MENA Solidarity spoke to Abeer Ashour, President of the Union of Bread Sellers and Producers in Suez during a recent visit to Egypt. Abeer sells the flat, round loaves which form a crucial part of the diet for millions of Egypt’s poorest people. This bread is subsidized by the government, but this system is under threat as organisations like the International Monetary Fund put pressure on the Egypt to end state support for basic goods such as bread and fuel. Anger over the government’s failure to guarantee bread supplies has been rising since the revolution of 2011, when millions came into the streets against the Mubarak regime under the slogan “bread, freedom and social justice”.
“There is a lot of corruption, and the whole system of bread production is failing. Of course, it is us the bakery workers and bread sellers who face the anger of our customers when the system goes wrong. They shout at us and a colleague was attacked with hammer.
I have a degree in Commerce, but as a divorced woman I’ve had no choice but to take this job, even though it doesn’t pay enough to feed my two kids. Our working conditions are really unsafe, particularly for women. We work in wooden kiosks in the street to distribute the bread from the public bakeries. I end up taking money from my own pocket to repair the kiosk where I work.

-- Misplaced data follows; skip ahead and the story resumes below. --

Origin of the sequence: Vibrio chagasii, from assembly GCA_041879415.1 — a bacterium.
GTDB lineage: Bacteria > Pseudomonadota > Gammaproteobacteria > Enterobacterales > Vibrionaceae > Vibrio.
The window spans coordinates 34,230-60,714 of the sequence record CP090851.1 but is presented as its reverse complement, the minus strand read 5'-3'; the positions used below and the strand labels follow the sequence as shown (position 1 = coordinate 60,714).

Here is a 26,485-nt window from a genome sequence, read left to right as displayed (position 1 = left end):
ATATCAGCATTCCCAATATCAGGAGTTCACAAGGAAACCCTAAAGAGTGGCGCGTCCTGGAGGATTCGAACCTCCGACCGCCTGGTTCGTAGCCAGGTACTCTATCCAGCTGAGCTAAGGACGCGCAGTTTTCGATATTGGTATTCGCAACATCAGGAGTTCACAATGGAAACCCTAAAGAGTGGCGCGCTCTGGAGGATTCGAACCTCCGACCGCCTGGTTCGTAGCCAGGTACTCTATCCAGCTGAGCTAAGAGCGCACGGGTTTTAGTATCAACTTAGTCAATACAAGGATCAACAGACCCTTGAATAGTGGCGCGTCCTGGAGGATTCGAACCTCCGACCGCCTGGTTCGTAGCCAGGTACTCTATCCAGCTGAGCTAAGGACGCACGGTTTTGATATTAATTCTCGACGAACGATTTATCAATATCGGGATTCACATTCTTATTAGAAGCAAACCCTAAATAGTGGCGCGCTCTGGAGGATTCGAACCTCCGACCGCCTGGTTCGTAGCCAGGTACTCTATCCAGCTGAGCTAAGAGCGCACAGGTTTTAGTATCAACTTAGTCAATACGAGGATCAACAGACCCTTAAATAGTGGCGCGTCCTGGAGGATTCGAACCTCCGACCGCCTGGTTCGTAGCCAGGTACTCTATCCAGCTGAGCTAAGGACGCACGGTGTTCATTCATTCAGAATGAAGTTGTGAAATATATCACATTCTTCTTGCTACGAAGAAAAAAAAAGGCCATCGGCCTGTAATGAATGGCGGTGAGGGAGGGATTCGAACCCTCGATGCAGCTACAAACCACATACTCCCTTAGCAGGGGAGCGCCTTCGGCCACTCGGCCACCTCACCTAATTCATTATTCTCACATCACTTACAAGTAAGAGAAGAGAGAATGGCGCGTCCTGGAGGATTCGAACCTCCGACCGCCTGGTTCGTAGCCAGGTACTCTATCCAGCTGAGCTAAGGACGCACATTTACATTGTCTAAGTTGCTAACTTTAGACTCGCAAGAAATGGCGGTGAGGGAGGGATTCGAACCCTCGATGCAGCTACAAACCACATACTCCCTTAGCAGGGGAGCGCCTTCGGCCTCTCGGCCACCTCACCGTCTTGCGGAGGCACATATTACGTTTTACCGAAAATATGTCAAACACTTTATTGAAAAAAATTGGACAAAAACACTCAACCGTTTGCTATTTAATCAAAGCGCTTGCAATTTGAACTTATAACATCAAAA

We are trying to build an independent union and have around 60 members now. Our wages are very low, we get around 265 LE a month. The old unions have done nothing for us, they worked hand-in-hand with the old regime and don’t really represent workers’ interests. That’s why we’ve set up our own union and joined the Egyptian Federation of Independent Trade Unions.”
What you can do:
- Email firstname.lastname@example.org to send a message of solidarity to Abeer and her colleagues